How to deal with Chinese State-owned Enterprises under the EUMR?
Kluwer Competition Law Blog
September 29, 2011
Please refer to this post as:, ‘How to deal with Chinese State-owned Enterprises under the EUMR?’, Kluwer Competition Law Blog, September 29 2011, http://competitionlawblog.kluwercompetitionlaw.com/2011/09/29/how-to-deal-with-chinese-state-owned-enterprises-under-the-eumr/
On 13 September, the Commission published its decision of 31 March 2011 in China National Bluestar/Elkem. After DSM/Sinochem/JV (decision of 10 May but published in June), this was the second published decision which dealt in some detail with the question how to treat Chinese State-owned Enterprises or SOEs under the EUMR. The question has both procedural and substantive implications.
Procedurally, the question is whether the revenues of other SOEs should be taken into account when calculating the revenues of the SOE involved in the transaction. From a substantive perspective, the Commission may need to analyze competitive effects of a combination of a company with an SOE, taking into account also the activities of other SOEs.
The EUMR does not provide much guidance on how to treat State-owned companies. Recital 22 of the EUMR focuses on the procedural issue of calculation of turnover: “In the public sector, calculation of the turnover of an undertaking concerned in a concentration needs, therefore, to take account of undertakings making up an economic unit with an independent power of decision, irrespective of the way in which their capital is held or of the rules of administrative supervision applicable to them.” Paragraphs 192-194 provide somewhat more detail by stating that all state-owned undertakings “under the same independent centre of commercial decision-making” should be included.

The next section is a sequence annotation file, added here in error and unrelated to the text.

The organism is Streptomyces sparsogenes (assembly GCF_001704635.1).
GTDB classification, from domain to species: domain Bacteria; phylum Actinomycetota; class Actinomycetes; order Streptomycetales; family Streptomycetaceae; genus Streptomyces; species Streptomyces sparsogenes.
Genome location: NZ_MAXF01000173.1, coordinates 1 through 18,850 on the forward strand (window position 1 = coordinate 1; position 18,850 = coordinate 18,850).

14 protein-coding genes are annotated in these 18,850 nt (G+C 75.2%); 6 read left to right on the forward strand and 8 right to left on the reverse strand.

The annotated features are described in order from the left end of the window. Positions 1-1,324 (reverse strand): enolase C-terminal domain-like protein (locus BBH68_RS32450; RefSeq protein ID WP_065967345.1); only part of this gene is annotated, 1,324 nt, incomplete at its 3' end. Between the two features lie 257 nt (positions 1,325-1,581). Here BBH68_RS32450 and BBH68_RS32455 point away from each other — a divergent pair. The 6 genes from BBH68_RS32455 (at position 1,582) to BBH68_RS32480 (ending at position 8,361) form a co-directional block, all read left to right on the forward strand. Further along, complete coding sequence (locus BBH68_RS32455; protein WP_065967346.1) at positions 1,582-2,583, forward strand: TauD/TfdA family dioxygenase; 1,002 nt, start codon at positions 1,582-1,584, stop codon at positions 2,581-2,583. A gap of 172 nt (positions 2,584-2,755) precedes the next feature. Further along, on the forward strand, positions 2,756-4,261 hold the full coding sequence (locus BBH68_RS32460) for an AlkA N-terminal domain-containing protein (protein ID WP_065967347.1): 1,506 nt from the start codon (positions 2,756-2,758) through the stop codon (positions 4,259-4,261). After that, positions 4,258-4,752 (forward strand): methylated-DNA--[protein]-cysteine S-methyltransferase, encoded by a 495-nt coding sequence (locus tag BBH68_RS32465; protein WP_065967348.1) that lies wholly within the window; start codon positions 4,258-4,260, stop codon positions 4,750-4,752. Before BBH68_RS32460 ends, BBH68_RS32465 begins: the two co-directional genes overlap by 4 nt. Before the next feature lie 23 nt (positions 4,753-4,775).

ChemChina (the parent company of Bluestar) and Sinochem are two of approximately 125 SOEs that fall under the supervision of the Assets Supervision and Administration Commission (“SASAC”) which operates on the central PRC government level and is established directly under the State Council. For a list of SOEs under SASAC, see www.sasac.gov.cn. The question therefore is whether all 125 companies need to be considered to be part of a single group of undertakings. An additional issue is whether the SASAC SOEs coordinate with companies under the supervision of the regional equivalents of “central” SASAC, but this will not be further discussed here.
In both cases, the parties argued that ChemChina and Sinochem respectively should be considered as independent companies. According to the parties, SASAC’s powers are strictly regulated and limited by applicable legislation which the parties presented to the Commission. SASAC acts as a “non-managerial trustee.” It appoints senior management, reviews year-end accounts and ensures that the SOEs operate within the limits of their business license. On the other hand, SASAC has no right to approve or veto the SOE’s business plan or budget.